Wednesday, September 28, 2005

Something Wonderful This Way Comes

With thanks to Brother Steve Erspamer

It is one of my favorite moments in the service.

I enter the great church and find my rigid wooden pew, bowing and sliding in where I wait quietly, meditatively, prayerfully for the Holy Eucharist to begin. When it does, it is not with a voice from the pulpit, but with a crescendo of honeyed melody and dulcet harmony.

The music moves through the great hall of Grace & St. Stephen’s cathedral like something alive, like smoke. It dances among the images on the magnificent Quire stained glass, made luminescent by the soft fall light outside. It scales the sides of the great stone walls, licking at the vaulted trusses and beams that support the great wooden roof. It creeps down the Nave and swirls around my feet. I hear it, inhale it through my nostrils and feel it ever so gently caress my skin. As the choir lends their voices to the pipe organ, at once thunderous and hushed, it is like something out of medieval memory, like a passageway through time has been opened and for a moment, the sounds of an ancient faith pour through.

The clergy enter, following a choral procession that winds its way around the circumference of the structure, through the Nave and up onto the Chancel where all take their place.

But not before passing where I sit.

And for a moment—just a moment—I am a member of the choir.

As they snake their way past me, my voice blends with theirs and I find my chest swelling, my volume rising, my voice clearer. I lose my individuality and for the briefest of moments, become a part of something larger, more perfect, and more beautiful than I could ever be on my own. My voice disappears in a sea of perfect unison where the discord created by inadequate, though striving voices is replaced by unspoiled harmony.

Life is a lot like that, I think.

You want to be a better person, live a more perfect and righteous life, be a better husband, citizen, man, child of God—then surround yourself with others who are ahead of you on the serpentine pathways of life. Allow their wisdom, their acumen, their insights to inspire and guide your steps. Spend time in their company or in the company of their thoughts and allow your mind, your heart, your efforts to meld with theirs. Be immersed. Allow your selfishness and narcissism to be swallowed by something greater and more powerful than yourself.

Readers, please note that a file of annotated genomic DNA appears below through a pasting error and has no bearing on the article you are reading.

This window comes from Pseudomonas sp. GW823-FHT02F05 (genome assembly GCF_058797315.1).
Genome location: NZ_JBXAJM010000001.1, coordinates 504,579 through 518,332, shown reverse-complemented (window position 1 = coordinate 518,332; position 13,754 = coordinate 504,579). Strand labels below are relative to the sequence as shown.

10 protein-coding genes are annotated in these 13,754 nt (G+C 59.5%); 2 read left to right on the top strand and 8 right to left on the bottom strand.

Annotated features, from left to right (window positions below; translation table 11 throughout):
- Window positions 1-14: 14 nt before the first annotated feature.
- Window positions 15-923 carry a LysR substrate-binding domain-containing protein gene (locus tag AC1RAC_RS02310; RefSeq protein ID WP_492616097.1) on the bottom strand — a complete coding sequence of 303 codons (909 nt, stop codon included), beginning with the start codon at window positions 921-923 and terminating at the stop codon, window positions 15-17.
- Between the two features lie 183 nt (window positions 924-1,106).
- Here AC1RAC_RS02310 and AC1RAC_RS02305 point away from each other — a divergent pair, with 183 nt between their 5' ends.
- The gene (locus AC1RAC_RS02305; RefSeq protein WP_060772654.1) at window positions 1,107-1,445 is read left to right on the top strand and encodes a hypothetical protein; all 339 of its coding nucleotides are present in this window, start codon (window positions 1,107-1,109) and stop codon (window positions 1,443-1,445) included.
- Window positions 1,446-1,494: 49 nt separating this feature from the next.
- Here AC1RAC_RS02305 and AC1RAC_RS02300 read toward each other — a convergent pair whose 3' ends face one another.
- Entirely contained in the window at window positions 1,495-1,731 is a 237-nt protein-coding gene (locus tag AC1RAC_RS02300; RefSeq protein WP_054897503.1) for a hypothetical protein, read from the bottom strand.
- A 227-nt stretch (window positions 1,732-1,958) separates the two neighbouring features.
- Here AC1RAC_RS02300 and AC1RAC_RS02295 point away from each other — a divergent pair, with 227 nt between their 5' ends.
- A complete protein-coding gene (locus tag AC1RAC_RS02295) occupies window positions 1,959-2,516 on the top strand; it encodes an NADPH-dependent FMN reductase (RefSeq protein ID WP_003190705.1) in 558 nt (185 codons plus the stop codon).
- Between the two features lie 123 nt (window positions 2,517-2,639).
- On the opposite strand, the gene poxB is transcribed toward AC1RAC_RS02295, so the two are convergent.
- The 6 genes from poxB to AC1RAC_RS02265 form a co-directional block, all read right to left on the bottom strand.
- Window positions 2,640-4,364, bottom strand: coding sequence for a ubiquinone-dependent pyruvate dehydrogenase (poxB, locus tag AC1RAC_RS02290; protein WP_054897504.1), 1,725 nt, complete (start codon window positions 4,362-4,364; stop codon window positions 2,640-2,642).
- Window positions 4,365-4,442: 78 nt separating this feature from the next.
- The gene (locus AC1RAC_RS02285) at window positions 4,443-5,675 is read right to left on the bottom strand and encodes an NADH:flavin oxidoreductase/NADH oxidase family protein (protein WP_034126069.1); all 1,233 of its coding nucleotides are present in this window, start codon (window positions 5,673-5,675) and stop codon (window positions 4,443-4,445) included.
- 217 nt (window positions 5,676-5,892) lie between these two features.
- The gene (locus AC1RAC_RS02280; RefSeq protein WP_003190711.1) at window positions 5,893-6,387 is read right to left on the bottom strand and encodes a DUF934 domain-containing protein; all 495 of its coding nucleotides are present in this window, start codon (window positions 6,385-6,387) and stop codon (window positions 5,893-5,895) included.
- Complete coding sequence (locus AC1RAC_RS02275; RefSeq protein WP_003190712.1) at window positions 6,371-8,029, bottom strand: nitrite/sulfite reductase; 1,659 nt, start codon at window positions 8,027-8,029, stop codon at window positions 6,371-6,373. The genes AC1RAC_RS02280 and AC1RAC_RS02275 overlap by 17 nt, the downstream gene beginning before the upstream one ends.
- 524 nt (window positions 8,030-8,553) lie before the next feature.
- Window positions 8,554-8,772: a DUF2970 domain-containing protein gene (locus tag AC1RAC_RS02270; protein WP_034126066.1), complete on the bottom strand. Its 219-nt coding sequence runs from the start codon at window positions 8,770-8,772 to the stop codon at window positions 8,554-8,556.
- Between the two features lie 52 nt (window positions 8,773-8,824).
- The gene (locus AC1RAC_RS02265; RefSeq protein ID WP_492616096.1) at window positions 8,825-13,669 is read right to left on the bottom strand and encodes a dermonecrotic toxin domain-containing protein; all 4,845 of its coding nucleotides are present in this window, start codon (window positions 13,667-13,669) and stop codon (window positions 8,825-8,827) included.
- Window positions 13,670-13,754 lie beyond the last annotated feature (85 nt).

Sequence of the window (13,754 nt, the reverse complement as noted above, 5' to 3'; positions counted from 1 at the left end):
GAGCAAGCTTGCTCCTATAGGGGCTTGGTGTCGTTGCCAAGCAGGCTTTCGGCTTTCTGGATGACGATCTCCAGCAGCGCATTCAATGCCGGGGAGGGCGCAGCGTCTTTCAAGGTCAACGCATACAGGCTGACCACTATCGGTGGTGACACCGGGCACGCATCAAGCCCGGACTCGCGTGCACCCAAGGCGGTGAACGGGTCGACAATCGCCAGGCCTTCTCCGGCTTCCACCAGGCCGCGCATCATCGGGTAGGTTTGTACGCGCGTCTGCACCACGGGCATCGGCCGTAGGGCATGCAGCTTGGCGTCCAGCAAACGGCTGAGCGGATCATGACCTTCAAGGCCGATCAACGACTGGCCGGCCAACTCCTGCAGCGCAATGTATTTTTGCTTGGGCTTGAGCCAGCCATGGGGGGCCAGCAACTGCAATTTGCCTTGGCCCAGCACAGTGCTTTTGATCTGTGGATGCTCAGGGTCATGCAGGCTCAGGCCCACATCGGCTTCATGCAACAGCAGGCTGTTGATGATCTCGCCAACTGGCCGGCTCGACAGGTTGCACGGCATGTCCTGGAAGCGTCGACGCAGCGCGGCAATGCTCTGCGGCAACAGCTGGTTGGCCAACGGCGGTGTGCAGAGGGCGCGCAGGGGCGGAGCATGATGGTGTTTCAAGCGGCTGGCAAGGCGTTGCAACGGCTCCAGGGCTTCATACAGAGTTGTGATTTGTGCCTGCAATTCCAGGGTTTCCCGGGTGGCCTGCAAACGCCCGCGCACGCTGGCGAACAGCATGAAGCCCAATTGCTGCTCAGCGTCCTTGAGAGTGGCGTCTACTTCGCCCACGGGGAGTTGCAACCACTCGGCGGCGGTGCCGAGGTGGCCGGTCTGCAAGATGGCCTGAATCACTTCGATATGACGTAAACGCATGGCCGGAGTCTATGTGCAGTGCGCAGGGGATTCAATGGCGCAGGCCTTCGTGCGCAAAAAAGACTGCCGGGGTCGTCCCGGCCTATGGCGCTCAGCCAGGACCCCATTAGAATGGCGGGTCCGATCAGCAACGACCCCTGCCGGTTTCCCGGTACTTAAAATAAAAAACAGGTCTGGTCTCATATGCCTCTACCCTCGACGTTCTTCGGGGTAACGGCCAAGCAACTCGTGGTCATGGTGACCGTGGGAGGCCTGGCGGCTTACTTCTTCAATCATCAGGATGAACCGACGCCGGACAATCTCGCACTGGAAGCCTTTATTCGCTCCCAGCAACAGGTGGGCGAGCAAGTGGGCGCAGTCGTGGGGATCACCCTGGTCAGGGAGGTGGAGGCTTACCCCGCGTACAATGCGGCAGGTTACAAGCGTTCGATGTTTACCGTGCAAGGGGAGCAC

It is astonishing how much stronger is my resolve, how much more muscular my faith, how much more focused is my goal when I purposefully set out to walk in the footsteps of the beautiful minds and elegant hearts of more mature saints, buttressed by the very proximity of my soul to theirs.

These days, I think about that every time the choir brushes past me. Every time ill-fitting metaphor brushes past enlightenment and enlightenment brushes past revelation and revelation brushes past action and action brushes past the very will and heart of God.

Why do I sing? I sing because I hear God singing.


Anonymous Anonymous said...

Thank you so much for sharing this wonderful experience. I will certainly be thinking of your account of the anglican service when I stand to sing the processional hymn on Sunday. And I so understand your feelings as I feel the angels and saints are singing with us!

8:38 AM  
Anonymous Heidi said...

I really enjoy your posts. Sorry I don't reply more often. You feel more and more like a brother to me as time goes on.

8:39 AM  
Anonymous Father Walker said...


Thank you, thank you. You have just articulated the heart of All Saints! You words may show up in my sermon on November 5!

I'm also going to send the article on to Frank Shelton for the choir's edification.

Theron Walker

6:58 PM  
Anonymous Bethany said...


6:59 PM  
Anonymous Frank said...

Hi Brandon, Thank you for such an extraordinary description of the music!!

If you have time sometime, it would be great if you could take some photos of the choirs.

Thank you for all you do to help us in our ministry at Grace.

My best,

Frank Shelton

7:01 PM  
Anonymous Anonymous said...


This is a really beautiful piece. It's nice to see such a lyrical, poetic blog from you. The others are good, too, but it's this kind of writing of yours that made me fall in love with you :).


7:05 PM  
Anonymous Anonymous said...

I think you sound like a girl.

Just kidding. Beautiful words from a beautiful man.

Now I sound like a girl.

4:36 PM  

Post a Comment

<< Home

Ut In Omnibus Glorificetur Deus